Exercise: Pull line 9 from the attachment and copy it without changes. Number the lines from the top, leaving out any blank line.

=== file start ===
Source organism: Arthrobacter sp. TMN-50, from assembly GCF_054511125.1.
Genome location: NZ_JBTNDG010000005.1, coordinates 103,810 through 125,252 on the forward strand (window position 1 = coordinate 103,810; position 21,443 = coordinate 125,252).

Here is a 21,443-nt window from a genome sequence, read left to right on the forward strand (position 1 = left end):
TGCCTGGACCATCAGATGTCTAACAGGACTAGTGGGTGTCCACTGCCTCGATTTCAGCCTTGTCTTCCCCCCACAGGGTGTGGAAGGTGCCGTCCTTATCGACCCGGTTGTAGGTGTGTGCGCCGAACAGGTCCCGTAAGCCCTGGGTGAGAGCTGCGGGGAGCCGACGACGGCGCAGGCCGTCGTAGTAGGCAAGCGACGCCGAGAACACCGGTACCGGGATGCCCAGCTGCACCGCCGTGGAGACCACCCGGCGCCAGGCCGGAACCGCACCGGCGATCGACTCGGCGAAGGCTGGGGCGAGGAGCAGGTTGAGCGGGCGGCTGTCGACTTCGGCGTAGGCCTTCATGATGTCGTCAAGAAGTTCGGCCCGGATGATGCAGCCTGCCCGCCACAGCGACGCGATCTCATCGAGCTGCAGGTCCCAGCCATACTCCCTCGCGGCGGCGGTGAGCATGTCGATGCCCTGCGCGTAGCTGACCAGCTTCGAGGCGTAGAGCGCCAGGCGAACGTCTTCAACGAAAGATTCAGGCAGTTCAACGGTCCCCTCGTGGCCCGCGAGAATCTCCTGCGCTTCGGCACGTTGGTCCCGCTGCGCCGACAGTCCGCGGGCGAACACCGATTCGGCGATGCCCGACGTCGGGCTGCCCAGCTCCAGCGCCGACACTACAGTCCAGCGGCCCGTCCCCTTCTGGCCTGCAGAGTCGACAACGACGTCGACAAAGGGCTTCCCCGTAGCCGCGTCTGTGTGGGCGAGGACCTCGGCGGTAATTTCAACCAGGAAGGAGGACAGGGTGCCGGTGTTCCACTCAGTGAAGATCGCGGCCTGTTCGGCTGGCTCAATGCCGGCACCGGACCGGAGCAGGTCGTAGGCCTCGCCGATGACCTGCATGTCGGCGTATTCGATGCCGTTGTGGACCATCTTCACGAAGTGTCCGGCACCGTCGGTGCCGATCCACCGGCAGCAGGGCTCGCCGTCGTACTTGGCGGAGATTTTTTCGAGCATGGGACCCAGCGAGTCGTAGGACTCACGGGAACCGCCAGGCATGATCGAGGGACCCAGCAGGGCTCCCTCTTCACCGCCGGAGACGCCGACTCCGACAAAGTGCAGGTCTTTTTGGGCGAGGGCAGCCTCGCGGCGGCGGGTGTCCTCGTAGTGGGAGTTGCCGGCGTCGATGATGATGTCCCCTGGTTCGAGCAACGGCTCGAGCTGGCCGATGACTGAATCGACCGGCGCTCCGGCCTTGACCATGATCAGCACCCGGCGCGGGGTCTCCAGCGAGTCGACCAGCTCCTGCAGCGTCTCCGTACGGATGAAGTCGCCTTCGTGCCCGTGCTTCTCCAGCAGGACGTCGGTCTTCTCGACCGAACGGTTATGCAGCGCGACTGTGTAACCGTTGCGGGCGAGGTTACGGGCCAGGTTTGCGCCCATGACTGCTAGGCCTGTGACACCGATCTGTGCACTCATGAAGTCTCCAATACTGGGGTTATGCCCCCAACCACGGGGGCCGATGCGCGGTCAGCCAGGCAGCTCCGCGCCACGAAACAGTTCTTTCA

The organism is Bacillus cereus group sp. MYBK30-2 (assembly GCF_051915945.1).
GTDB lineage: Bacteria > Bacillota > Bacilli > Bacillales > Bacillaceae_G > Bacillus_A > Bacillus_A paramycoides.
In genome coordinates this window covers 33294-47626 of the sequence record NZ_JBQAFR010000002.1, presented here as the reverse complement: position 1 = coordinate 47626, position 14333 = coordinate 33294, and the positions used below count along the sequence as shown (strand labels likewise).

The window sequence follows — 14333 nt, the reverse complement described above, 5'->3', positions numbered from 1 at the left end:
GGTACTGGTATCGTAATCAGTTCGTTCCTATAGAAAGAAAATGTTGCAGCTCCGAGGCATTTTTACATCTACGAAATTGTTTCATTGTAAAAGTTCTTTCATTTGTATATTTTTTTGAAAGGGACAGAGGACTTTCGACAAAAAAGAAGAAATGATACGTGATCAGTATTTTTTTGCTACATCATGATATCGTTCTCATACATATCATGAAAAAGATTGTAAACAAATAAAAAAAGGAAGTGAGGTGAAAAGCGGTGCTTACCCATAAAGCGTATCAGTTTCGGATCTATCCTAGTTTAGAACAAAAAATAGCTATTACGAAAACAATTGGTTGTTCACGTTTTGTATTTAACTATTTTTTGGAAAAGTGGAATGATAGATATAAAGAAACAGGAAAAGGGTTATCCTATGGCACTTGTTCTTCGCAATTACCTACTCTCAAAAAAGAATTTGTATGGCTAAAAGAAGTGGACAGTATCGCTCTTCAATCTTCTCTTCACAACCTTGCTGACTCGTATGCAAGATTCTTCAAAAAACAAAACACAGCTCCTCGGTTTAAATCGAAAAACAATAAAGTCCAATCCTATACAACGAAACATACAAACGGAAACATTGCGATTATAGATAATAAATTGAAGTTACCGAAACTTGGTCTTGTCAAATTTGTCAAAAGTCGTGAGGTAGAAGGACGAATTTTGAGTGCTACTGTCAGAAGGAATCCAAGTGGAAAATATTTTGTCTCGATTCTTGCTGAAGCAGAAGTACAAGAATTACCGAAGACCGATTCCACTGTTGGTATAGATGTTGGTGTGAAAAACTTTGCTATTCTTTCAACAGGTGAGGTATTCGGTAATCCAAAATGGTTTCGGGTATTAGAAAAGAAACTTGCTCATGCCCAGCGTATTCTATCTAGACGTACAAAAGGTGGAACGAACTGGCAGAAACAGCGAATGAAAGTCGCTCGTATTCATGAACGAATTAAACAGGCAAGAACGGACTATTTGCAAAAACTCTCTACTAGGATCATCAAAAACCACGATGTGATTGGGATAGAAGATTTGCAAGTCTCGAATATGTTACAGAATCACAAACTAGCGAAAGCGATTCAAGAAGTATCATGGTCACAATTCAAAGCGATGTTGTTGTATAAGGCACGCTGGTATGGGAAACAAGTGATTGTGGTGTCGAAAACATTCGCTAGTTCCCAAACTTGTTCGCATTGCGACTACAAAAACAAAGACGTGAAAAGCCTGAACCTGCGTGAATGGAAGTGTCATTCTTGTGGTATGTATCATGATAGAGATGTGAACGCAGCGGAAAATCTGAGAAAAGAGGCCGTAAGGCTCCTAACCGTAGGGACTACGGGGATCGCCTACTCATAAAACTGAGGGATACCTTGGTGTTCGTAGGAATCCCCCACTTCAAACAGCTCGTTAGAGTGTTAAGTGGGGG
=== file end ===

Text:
GGTACTGGTATCGTAATCAGTTCGTTCCTATAGAAAGAAAATGTTGCAGCTCCGAGGCATTTTTACATCTACGAAATTGTTTCATTGTAAAAGTTCTTTCATTTGTATATTTTTTTGAAAGGGACAGAGGACTTTCGACAAAAAAGAAGAAATGATACGTGATCAGTATTTTTTTGCTACATCATGATATCGTTCTCATACATATCATGAAAAAGATTGTAAACAAATAAAAAAAGGAAGTGAGGTGAAAAGCGGTGCTTACCCATAAAGCGTATCAGTTTCGGATCTATCCTAGTTTAGAACAAAAAATAGCTATTACGAAAACAATTGGTTGTTCACGTTTTGTATTTAACTATTTTTTGGAAAAGTGGAATGATAGATATAAAGAAACAGGAAAAGGGTTATCCTATGGCACTTGTTCTTCGCAATTACCTACTCTCAAAAAAGAATTTGTATGGCTAAAAGAAGTGGACAGTATCGCTCTTCAATCTTCTCTTCACAACCTTGCTGACTCGTATGCAAGATTCTTCAAAAAACAAAACACAGCTCCTCGGTTTAAATCGAAAAACAATAAAGTCCAATCCTATACAACGAAACATACAAACGGAAACATTGCGATTATAGATAATAAATTGAAGTTACCGAAACTTGGTCTTGTCAAATTTGTCAAAAGTCGTGAGGTAGAAGGACGAATTTTGAGTGCTACTGTCAGAAGGAATCCAAGTGGAAAATATTTTGTCTCGATTCTTGCTGAAGCAGAAGTACAAGAATTACCGAAGACCGATTCCACTGTTGGTATAGATGTTGGTGTGAAAAACTTTGCTATTCTTTCAACAGGTGAGGTATTCGGTAATCCAAAATGGTTTCGGGTATTAGAAAAGAAACTTGCTCATGCCCAGCGTATTCTATCTAGACGTACAAAAGGTGGAACGAACTGGCAGAAACAGCGAATGAAAGTCGCTCGTATTCATGAACGAATTAAACAGGCAAGAACGGACTATTTGCAAAAACTCTCTACTAGGATCATCAAAAACCACGATGTGATTGGGATAGAAGATTTGCAAGTCTCGAATATGTTACAGAATCACAAACTAGCGAAAGCGATTCAAGAAGTATCATGGTCACAATTCAAAGCGATGTTGTTGTATAAGGCACGCTGGTATGGGAAACAAGTGATTGTGGTGTCGAAAACATTCGCTAGTTCCCAAACTTGTTCGCATTGCGACTACAAAAACAAAGACGTGAAAAGCCTGAACCTGCGTGAATGGAAGTGTCATTCTTGTGGTATGTATCATGATAGAGATGTGAACGCAGCGGAAAATCTGAGAAAAGAGGCCGTAAGGCTCCTAACCGTAGGGACTACGGGGATCGCCTACTCATAAAACTGAGGGATACCTTGGTGTTCGTAGGAATCCCCCACTTCAAACAGCTCGTTAGAGTGTTAAGTGGGGG